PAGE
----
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Perchance To Dream: Oneiromancy Ancient History Of Dream Interpretation

Perchance To Dream: Oneiromancy Ancient History Of Dream Interpretation

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Dreams and their ancient interpretations are documented in contemporary written sources such as official inscriptions, literature, even special dream books, called oneirocritics, from Mesopotamia and Egypt's early civilizations. They demonstrate that dreams played an important role in government, religion and daily life. Despite the fact that early civilizations had a variety of ideas about what dreams were, they always seemed to place a high value on them. Dreams were regarded as an especially important gateway of receiving messages from the world of power and spirit, from the gods and other powerful beings. Dream interpretation was the responsibility of those with experience in such things in these groups such as tribal elders, matriarchs and patriarchs of the family or community, priests and shamans. Shamans were especially valued for their advice because they were able to enter the world of dreams at will through trances, encounter the souls of humans and other beings, fight, recover lost souls, heal, and bring the meaning of the dream forth to the life of the dreamers.

The Gilgamesh Dream Tablet, a 3600-year-old clay artifact originated in the area that is today Iraq ( Public Domain )

Dreams Of Mesopotamian Kings

In the ancient Mesopotamian epic poem, the Epic of Gilgamesh (written c. 2100-1200 BC), the hero Gilgamesh has two dreams that foretell the arrival of his friend, Enkidu. Gilgamesh sees an axe fall from the sky in one of his dreams. He then notices people gathered around the axe in awe. Gilgamesh then throws the axe in front of his mother Ninsun and embraces the axe. Ninsun interprets the dream to mean that a powerful figure will appear soon. Gilgamesh will struggle with him and attempt to overpower him, but he will fail and they will eventually become close friends and achieve great things together. Later in the epic, Enkidu also dreams about the heroes' encounter with the giant Humbaba. Tablet VII of the epic describes Enkidu telling Gilgamesh of a dream in which he saw the gods Anu (the Sky Father), Enlil (the god of wind, earth and storms), and Shamash (the god of truth and justice) condemn him to death. In addition, he has a dream in which he travels to the Underworld.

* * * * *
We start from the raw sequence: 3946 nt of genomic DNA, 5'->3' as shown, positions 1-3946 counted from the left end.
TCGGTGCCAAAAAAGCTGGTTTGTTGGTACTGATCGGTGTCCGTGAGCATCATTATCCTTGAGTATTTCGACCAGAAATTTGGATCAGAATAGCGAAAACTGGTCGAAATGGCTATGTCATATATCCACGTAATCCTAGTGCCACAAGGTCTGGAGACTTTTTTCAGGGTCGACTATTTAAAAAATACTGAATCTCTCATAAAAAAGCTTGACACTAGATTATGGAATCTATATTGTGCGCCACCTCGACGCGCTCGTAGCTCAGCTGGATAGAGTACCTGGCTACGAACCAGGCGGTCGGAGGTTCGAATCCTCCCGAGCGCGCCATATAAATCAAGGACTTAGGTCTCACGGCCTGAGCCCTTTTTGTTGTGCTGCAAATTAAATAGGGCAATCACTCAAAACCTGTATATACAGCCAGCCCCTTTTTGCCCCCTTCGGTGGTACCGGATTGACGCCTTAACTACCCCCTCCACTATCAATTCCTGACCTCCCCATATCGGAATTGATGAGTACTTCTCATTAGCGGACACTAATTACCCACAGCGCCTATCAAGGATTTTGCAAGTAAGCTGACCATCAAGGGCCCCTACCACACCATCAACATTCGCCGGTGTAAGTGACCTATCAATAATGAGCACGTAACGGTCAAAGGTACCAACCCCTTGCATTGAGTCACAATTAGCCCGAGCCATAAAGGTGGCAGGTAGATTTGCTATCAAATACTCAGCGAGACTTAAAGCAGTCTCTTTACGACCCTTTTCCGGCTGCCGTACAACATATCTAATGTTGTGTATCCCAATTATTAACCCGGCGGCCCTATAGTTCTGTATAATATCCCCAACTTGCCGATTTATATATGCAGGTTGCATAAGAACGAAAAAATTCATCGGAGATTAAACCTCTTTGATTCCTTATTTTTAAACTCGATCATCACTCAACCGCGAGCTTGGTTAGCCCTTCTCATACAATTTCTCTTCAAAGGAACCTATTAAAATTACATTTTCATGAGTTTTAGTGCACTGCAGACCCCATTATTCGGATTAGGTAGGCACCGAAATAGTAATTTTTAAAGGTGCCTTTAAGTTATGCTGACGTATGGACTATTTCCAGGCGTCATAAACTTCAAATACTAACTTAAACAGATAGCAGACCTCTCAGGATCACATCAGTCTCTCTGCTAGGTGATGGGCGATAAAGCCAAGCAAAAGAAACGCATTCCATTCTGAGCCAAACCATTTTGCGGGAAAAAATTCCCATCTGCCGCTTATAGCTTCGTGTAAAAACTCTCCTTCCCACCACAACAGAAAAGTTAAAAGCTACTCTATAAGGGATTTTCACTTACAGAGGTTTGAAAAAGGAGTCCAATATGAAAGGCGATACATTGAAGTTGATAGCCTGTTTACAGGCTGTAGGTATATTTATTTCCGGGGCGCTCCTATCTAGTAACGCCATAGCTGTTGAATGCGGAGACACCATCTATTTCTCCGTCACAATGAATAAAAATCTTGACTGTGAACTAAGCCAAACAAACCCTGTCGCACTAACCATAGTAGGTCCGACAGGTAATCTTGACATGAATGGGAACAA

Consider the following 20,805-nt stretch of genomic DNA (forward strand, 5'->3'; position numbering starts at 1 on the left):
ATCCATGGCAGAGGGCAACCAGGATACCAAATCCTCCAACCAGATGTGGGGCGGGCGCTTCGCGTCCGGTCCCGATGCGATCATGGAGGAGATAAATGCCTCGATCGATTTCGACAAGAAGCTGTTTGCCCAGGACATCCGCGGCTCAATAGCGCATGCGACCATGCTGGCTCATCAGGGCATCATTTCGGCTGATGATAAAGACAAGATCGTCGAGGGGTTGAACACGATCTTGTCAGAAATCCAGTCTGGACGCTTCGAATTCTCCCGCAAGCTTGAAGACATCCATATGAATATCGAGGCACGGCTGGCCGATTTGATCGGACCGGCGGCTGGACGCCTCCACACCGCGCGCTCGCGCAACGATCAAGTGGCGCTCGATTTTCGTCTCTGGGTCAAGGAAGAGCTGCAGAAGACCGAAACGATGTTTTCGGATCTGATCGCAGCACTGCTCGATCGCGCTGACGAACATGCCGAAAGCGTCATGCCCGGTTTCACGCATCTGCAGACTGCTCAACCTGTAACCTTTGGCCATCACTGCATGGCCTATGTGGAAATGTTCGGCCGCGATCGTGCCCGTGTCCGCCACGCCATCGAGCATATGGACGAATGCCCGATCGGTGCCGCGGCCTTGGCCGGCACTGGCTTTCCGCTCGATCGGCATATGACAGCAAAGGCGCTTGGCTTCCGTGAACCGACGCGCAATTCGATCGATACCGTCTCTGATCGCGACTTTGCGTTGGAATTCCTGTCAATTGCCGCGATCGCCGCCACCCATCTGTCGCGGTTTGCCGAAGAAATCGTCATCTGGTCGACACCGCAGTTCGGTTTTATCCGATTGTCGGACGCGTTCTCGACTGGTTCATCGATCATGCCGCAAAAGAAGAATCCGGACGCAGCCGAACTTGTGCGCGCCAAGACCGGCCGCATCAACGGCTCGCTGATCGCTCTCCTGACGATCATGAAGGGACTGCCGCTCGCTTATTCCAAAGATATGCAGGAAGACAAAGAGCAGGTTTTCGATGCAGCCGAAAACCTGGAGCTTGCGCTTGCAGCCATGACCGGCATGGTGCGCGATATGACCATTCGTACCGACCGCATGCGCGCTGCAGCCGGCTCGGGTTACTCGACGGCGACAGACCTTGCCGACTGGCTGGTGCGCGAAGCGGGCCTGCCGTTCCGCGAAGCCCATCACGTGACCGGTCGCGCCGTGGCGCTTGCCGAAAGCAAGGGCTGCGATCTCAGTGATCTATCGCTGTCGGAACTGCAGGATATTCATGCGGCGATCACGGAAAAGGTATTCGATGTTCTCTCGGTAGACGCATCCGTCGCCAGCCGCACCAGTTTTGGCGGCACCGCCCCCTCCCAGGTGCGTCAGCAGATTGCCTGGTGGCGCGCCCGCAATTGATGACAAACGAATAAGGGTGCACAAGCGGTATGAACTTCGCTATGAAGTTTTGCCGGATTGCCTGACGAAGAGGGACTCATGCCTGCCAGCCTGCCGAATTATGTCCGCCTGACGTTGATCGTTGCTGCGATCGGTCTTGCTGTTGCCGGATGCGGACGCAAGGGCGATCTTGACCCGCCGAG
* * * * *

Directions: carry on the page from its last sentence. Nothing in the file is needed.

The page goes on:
Votive inscription of Gudea, ruler of Lagash mentioning the construction of the temple of E-ninnu for the god Ningirsu. From Lagash, Iraq. (22nd century BC) Ancient Orient Museum, Istanbul, Turkey. ( Osama Shukir Muhammed Amin / CC BY-SA 4.0)

Gudea, king of the Sumerian city-state of Lagash (reigned c. 2144 – 2124 BC), recorded his own dream on a clay cylinder, which still exists to this day.

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Martini Fisher is an Ancient Historian and author of many books, including  “Horatio’s World”  | Check out MartiniFisher.com

Top Image: A Eunoch’s Dream by Jean-Jules-Antoine Lecomte du Nouÿ  (1874) Cleveland Museum of Art ( Public Domain )

By Martini Fisher

Comments

Ancient Greeks distinguished between simple dreams (ενύπνια) and god sent dreams (όνειρα), the later having a foretelling value. Artemidorus Oneirocritica (2nd ce CE), is a five  volume work that interprets dreams with a “Freudian” nuance.

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